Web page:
Although the adoption of cloud phones is on the rise, many businesses still choose to keep their traditional desk phones. At first glance, this may seem surprising, but it makes more sense when you consider the diversity of office environments used in the business world today. For some organizations, a cloud-only approach best suits their needs. Others find a mixed environment is optimal.
No matter where they end up, companies must consider three factors when they evaluate deployment options: cost, culture and mobility.
Cost. The switch from analog phones to digital usually results in instant savings. But choosing the right type of phone system - onsite, cloud or hybrid - will depend on your business goals.
For companies oriented around their sales teams, reliability will be a key priority. When phones are seen as revenue-producing, there's a real cost to potential downtime. This points to hardware IP phones as a good option. On the other hand, if a significant number of your employees works in dispersed offices or remotely, desk phones may not only be impractical, but costly in terms of lost productivity.
Culture. In a report late last year, the Pew Research Center found that 35% of workers preferred to use a desk phone, compared with 24% who said cell phones were very important to their work. Tradition plays a large role in setting worker preferences. Desk phones have fewer bells and whistles, but they're a familiar tool. For some businesses, especially those in risk-averse industries, voice and video capabilities are often sufficient to meet their communications goals. But companies experiencing rapid growth and operating in highly competitive environments are likely to find their cultures embracing - and even demanding - a more robust unified communications platform.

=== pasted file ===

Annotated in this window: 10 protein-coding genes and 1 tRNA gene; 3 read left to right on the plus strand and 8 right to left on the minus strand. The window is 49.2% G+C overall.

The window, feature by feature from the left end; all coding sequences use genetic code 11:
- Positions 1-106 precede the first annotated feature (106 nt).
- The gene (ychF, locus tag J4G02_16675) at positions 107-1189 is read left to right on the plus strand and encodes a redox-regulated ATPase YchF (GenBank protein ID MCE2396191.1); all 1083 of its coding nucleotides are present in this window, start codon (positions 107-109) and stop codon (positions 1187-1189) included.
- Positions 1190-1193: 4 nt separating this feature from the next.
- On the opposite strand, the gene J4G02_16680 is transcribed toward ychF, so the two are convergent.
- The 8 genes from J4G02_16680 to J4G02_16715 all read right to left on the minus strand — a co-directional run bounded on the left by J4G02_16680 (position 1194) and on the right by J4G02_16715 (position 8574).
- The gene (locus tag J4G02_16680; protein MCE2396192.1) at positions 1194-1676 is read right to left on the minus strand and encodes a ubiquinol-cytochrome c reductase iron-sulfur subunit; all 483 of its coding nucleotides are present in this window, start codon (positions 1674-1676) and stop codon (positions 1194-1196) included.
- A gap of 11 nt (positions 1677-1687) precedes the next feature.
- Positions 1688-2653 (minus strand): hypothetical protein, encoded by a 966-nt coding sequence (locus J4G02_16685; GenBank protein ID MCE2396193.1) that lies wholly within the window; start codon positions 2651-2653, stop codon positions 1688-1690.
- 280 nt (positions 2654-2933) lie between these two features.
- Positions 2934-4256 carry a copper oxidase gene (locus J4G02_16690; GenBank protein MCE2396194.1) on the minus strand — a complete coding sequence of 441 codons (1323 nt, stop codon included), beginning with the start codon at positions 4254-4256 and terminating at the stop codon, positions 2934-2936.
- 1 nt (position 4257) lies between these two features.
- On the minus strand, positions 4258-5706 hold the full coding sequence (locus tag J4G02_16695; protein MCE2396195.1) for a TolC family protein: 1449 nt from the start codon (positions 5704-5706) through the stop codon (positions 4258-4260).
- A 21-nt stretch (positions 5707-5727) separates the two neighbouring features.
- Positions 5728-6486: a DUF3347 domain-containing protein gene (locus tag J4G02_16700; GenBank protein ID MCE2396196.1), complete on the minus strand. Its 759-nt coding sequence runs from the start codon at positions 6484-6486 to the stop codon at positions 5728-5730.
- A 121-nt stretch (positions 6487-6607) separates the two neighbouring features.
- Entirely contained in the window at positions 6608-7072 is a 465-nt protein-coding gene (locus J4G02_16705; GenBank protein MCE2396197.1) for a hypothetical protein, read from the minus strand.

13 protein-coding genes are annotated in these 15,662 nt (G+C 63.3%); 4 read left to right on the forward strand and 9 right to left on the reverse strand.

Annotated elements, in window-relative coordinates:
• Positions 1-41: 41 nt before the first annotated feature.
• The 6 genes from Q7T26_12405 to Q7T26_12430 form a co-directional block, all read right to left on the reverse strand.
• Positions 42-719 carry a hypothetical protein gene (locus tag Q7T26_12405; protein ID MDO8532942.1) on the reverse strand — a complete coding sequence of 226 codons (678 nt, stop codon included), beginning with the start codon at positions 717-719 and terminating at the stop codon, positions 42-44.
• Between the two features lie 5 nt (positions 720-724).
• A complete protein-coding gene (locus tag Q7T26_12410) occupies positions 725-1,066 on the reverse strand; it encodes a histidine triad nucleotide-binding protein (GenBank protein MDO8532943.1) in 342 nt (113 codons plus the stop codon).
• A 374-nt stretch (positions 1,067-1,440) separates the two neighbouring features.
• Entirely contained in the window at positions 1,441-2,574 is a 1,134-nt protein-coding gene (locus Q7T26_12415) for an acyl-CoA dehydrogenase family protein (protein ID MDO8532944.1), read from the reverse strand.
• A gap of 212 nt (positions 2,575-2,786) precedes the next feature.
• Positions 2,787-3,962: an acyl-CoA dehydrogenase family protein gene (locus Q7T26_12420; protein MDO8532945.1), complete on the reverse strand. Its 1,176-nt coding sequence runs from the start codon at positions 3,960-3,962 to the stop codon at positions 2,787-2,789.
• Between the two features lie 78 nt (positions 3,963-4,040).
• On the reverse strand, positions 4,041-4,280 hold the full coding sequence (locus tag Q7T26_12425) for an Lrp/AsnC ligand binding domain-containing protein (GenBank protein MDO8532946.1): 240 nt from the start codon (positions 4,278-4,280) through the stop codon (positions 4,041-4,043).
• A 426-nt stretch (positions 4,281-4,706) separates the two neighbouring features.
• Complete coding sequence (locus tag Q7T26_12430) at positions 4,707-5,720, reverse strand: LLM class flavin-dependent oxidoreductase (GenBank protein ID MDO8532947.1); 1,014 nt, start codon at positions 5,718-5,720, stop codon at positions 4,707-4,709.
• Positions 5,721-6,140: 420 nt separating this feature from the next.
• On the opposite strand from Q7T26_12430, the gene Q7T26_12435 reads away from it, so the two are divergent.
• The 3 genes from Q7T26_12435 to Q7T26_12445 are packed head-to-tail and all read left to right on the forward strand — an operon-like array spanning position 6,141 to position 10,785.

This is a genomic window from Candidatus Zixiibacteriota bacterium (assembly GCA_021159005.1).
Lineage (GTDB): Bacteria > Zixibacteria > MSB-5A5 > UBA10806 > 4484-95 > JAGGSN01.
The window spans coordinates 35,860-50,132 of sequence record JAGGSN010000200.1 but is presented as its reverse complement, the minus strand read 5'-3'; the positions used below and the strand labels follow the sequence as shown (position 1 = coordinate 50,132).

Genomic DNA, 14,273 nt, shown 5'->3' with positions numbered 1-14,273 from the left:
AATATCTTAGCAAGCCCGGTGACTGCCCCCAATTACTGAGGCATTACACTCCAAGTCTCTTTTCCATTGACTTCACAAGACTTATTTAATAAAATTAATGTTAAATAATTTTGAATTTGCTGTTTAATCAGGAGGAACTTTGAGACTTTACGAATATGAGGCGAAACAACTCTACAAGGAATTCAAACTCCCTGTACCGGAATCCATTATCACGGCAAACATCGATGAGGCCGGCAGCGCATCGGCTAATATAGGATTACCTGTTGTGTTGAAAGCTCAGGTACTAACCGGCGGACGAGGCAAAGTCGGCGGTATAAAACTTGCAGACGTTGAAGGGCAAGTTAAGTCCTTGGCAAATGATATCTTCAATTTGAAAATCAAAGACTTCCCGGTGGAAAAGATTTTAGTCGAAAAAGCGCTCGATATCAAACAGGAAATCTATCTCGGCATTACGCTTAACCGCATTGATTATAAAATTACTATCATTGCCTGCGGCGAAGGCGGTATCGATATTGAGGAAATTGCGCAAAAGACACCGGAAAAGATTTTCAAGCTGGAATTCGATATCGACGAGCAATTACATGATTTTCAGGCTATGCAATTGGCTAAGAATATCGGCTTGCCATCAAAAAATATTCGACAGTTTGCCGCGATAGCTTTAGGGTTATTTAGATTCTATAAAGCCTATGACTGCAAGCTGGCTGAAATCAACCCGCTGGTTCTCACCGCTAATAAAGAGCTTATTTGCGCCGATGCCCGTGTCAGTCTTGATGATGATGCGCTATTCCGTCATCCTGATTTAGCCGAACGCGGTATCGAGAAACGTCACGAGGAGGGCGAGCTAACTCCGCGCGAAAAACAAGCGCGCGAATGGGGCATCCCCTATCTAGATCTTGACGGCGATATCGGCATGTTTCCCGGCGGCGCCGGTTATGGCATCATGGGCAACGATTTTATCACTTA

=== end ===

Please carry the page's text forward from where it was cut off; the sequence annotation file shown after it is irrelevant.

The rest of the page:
Mobility. The workforce's composition plays a significant role in determining the company's best phone solution. If most employees work from the office, desk phones likely make the most sense. But mobile workforces have a pressing need for greater flexibility. According to the Pew report, of those who work away from their home base, half say cell phones are very important to for them to do their job remotely. Another option - and one that is likely to fit the needs of many businesses in the near future - is a mix of both options, a hybrid. As more employees begin to work remotely and the need for mobility increases, almost all companies will find their workforces shifting to a mix of office-based and mobile systems.
At Loffler, we understand that one size doesn't fit all. That's why we offer three deployment options to accommodate each type of organization's needs: onsite, cloud and hybrid. When it comes time to upgrade to a new phone system, making the best choice is easier when you clearly understand your needs based on cost, culture and mobility.